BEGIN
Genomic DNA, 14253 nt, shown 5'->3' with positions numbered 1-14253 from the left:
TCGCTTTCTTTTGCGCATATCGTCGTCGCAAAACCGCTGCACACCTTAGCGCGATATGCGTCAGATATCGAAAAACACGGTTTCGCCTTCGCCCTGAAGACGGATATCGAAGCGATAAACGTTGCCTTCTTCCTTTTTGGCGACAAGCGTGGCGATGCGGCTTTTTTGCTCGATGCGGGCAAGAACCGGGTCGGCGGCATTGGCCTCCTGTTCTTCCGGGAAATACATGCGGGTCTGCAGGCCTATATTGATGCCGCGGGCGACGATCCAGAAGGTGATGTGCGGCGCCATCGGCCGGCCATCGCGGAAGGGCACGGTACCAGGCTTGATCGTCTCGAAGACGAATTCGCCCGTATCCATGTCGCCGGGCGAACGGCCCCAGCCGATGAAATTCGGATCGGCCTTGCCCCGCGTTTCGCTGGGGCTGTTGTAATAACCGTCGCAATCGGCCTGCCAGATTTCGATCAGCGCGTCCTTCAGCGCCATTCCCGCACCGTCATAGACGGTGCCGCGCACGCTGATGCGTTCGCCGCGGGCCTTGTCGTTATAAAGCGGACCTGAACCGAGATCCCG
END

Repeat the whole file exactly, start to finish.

Genomic DNA, 14253 nt, shown 5'->3' with positions numbered 1-14253 from the left:
TCGCTTTCTTTTGCGCATATCGTCGTCGCAAAACCGCTGCACACCTTAGCGCGATATGCGTCAGATATCGAAAAACACGGTTTCGCCTTCGCCCTGAAGACGGATATCGAAGCGATAAACGTTGCCTTCTTCCTTTTTGGCGACAAGCGTGGCGATGCGGCTTTTTTGCTCGATGCGGGCAAGAACCGGGTCGGCGGCATTGGCCTCCTGTTCTTCCGGGAAATACATGCGGGTCTGCAGGCCTATATTGATGCCGCGGGCGACGATCCAGAAGGTGATGTGCGGCGCCATCGGCCGGCCATCGCGGAAGGGCACGGTACCAGGCTTGATCGTCTCGAAGACGAATTCGCCCGTATCCATGTCGCCGGGCGAACGGCCCCAGCCGATGAAATTCGGATCGGCCTTGCCCCGCGTTTCGCTGGGGCTGTTGTAATAACCGTCGCAATCGGCCTGCCAGATTTCGATCAGCGCGTCCTTCAGCGCCATTCCCGCACCGTCATAGACGGTGCCGCGCACGCTGATGCGTTCGCCGCGGGCCTTGTCGTTATAAAGCGGACCTGAACCGAGATCCCG